Prescott says no to cash for Blair project

Click to follow
Indy Politics

The Deputy Prime Minister is withholding £30m from the newly appointed "respect co-ordinator", Louise Casey, despite a personal request from the Prime Minister.

The controversial 40-year-old official, who recently threatened to "deck" Downing Street colleagues, is a favourite of Mr Blair. he instructed three Whitehall departments to hand over a total of £90m to fund a "respect task force".

But while the Home Secretary, Charles Clarke, and the Education Secretary, Ruth Kelly, have handed over their shares of the cash, Mr Prescott is standing firm.

"John's view is that we are already spending £500m tackling this, and that money's all accounted for," said an ally.

Control over the "respect agenda" has become a test of Mr Blair's authority as Gordon Brown isincreasingly seeking to assert his dominance over the Government.

One Blairite minister complained that the Treasury was being "very, very aggressive" in its pursuit of savings. Ms Kelly is among those who have received letters from No 11 over the summer demanding cuts. Mr Brown, who helped Mr Prescott to see off the request for cash for Ms Casey, will this week address union leaders pressing for a handover in a year's time.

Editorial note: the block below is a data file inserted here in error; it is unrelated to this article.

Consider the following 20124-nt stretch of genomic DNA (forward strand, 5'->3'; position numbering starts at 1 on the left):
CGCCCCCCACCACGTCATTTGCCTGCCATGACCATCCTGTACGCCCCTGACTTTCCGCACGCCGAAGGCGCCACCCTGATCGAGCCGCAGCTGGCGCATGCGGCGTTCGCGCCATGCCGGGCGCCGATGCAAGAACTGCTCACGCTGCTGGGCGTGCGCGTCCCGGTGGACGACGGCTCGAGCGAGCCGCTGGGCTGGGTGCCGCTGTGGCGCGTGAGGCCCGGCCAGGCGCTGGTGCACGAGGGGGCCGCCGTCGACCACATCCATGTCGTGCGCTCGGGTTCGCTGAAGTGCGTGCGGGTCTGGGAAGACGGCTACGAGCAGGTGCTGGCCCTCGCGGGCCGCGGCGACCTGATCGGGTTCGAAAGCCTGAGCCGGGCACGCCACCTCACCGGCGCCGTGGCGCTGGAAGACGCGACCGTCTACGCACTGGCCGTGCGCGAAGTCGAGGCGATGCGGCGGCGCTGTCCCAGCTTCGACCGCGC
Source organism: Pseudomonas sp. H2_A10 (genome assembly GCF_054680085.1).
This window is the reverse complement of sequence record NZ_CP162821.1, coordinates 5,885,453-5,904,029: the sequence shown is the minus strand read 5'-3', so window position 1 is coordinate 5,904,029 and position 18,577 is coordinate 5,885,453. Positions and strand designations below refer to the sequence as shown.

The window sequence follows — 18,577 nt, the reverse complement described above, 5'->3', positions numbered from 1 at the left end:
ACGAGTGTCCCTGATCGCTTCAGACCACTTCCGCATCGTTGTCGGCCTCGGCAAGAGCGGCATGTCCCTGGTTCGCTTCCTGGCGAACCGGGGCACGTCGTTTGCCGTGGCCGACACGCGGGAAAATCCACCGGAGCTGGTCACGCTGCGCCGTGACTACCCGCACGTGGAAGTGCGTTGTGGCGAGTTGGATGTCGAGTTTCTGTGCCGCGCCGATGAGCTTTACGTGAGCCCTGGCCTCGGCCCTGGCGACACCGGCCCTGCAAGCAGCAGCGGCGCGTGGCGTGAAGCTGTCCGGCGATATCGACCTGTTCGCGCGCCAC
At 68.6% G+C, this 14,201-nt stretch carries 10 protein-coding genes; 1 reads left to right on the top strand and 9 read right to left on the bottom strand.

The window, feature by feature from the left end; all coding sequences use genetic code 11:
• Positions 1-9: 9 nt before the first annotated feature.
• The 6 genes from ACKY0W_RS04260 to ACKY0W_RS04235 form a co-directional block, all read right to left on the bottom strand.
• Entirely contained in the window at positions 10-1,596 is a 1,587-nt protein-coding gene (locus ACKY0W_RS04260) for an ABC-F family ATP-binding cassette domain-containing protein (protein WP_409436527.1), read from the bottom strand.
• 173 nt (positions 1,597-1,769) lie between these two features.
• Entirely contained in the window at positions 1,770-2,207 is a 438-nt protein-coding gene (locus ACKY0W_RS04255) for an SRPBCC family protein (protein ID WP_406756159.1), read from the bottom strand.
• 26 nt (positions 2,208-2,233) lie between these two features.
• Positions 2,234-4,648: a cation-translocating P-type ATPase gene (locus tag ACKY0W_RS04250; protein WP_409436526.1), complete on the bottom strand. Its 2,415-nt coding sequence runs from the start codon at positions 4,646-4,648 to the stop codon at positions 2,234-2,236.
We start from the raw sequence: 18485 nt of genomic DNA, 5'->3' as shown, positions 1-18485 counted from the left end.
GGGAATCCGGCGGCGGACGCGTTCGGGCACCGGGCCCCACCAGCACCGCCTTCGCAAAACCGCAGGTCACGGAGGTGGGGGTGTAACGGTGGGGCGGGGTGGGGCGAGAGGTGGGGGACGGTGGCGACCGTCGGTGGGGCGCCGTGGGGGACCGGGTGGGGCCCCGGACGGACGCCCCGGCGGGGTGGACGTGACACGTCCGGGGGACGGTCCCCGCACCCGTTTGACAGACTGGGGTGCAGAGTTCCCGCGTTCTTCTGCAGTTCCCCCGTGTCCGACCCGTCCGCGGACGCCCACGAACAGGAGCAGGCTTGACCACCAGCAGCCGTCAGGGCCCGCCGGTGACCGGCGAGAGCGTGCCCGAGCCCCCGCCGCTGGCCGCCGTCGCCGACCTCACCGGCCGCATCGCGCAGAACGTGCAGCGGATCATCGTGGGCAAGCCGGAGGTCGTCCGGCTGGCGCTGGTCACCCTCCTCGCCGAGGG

Brendan Barber, general secretary of the TUC, whose conference begins in Brighton tomorrow, told The Independent on Sunday there was a hunger for a "new beginning".

"This is the start of the new political season. It's time for some calm reflection on the election result, which doesn't provide a lot of comfort or reassurance for Labour.

He added: "I do think it's important to have a sense of a new beginning and fresh thinking about how our political support can best be harnessed."

Mr Barber has already warned Mr Blair that he must allow his successor time to stamp his mark on the administration and prepare a manifesto for a fourth term.

Derek Simpson, head of Amicus, Britain's largest private sector union, yesterday urged Mr Blair to announce his retirement before next year's Labour conference. Mr Simpson said the Government needed "new impetus" and gave a clear hint that he would back Mr Brown for the leadership.

The Prime Minister is expected to attend a dinner with the union chiefs on Tuesday night but will not address the conference this year.